The 650km power interconnector will carry power to and from the two countries, and is a first step in integrating Scotland’s electricity network into a pan-European grid.
It won backing from the EU’s funding support programme for infrastructure – Connecting Europe Facility – because it was deemed a Project of Common Interest.
Richard Blanchfield, NorthConnect’s Deputy Project Manager, said: “The decision demonstrates that the European Union considers the NorthConnect Project important to achieving the strategic goals of increasing security of energy supply, and contributing to sustainable development by integrating renewable energy sources across the European Union.”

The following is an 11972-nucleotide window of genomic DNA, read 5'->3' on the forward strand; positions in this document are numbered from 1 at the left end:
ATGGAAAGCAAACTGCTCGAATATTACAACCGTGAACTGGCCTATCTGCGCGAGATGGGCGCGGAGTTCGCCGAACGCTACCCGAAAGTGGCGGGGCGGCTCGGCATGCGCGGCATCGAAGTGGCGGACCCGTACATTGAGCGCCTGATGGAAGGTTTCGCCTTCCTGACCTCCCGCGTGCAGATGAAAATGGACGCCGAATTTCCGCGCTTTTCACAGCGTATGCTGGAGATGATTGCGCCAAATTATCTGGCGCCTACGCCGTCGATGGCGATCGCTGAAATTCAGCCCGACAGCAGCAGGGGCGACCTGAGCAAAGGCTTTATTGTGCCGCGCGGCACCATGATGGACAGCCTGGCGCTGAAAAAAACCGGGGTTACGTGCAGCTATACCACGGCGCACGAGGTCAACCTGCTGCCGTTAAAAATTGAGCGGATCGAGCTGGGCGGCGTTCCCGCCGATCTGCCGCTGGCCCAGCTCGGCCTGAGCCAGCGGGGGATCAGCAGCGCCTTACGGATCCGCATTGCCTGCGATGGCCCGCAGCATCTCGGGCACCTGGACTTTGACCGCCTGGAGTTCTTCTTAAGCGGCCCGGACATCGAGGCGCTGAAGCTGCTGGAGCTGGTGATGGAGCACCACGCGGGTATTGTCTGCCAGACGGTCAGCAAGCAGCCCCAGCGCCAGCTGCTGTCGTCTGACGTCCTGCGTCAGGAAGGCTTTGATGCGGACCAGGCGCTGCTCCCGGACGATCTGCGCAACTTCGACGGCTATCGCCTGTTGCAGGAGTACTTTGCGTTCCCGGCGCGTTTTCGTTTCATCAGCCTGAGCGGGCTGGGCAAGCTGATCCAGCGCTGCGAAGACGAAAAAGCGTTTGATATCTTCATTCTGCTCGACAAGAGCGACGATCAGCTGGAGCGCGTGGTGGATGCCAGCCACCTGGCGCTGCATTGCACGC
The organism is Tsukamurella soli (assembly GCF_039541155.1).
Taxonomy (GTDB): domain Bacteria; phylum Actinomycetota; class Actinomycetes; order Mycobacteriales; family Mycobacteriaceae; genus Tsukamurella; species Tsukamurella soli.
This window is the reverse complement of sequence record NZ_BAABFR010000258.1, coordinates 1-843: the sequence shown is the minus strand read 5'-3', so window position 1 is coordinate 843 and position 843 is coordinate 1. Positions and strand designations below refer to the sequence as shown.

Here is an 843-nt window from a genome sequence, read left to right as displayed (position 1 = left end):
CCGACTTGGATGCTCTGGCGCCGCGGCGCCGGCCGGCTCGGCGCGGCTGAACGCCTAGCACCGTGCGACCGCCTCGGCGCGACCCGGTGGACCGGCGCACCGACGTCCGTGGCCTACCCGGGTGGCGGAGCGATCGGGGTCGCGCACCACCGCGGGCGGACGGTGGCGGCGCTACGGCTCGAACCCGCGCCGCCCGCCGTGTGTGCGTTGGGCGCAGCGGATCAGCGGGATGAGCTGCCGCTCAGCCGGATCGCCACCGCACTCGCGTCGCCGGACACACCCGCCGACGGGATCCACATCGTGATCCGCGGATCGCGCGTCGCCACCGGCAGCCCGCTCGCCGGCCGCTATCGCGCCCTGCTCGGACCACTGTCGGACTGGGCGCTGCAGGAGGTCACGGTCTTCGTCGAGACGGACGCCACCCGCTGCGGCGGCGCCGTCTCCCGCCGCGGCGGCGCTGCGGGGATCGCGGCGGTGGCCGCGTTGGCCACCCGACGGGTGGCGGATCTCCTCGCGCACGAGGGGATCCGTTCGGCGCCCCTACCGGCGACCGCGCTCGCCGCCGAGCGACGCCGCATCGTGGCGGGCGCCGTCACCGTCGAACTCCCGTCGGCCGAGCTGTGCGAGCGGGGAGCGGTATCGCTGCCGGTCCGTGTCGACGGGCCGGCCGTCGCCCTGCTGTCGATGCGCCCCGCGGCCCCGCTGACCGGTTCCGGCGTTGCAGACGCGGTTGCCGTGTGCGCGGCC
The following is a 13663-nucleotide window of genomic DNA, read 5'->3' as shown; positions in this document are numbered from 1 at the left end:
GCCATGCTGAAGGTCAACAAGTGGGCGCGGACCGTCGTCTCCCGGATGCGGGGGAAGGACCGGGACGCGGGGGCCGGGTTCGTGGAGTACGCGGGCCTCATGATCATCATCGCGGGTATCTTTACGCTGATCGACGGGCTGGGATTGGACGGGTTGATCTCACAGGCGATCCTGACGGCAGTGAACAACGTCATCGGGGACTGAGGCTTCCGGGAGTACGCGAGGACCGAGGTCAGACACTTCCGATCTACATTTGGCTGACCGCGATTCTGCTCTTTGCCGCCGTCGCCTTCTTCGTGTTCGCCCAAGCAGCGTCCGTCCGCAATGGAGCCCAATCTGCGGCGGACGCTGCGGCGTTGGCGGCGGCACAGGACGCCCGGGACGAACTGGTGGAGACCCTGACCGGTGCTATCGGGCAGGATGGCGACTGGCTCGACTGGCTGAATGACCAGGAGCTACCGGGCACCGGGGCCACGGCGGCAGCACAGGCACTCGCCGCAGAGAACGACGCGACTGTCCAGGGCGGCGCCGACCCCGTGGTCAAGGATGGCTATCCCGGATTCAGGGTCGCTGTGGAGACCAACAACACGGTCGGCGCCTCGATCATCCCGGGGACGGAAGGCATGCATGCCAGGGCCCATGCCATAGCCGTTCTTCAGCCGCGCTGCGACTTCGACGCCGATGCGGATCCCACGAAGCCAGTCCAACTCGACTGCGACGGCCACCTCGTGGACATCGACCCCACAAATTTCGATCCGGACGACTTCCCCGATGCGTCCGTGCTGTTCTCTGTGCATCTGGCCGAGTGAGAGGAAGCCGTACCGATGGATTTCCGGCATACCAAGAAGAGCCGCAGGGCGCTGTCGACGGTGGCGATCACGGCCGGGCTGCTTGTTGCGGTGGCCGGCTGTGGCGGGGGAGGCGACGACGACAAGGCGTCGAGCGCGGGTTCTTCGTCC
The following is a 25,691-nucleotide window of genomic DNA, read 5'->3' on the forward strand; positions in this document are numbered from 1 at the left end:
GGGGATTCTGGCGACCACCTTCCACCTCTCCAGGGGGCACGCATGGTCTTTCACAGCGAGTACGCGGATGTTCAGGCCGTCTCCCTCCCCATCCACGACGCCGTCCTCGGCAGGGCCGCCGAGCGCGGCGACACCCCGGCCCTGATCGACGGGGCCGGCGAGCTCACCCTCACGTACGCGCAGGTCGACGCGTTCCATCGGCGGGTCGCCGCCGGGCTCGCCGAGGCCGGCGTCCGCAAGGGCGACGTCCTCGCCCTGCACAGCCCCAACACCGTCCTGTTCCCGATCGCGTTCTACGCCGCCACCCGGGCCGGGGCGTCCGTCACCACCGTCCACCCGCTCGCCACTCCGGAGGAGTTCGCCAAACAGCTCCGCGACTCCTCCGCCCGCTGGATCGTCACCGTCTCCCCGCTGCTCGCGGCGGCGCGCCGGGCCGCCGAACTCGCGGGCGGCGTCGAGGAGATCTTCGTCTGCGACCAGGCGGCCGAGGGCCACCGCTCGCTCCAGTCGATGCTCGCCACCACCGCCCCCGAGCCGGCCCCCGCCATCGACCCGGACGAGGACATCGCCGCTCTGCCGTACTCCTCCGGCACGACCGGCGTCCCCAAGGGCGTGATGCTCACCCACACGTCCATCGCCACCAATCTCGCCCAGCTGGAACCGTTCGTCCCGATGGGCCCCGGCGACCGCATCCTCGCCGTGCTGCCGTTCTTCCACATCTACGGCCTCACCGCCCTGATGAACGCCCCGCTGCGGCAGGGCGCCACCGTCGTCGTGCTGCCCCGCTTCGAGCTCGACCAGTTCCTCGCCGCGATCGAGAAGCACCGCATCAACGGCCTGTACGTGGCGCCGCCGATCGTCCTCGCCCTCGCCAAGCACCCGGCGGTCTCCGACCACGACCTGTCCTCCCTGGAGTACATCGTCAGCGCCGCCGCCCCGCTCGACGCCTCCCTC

Tommy Løvstad, NorthConnect’s CEO and Project Manager, added: “This is a huge milestone for the project, everyone on the team is very pleased. We look forward to further co-operation with INEA and the Connecting Europe Facility. Being selected to receive funding from the EU is a very positive boost to the project’s momentum, and will give the project owners important support in the challenging development environment.”
The project is due to start construction in 2019, and programmed to reach completion in 2022.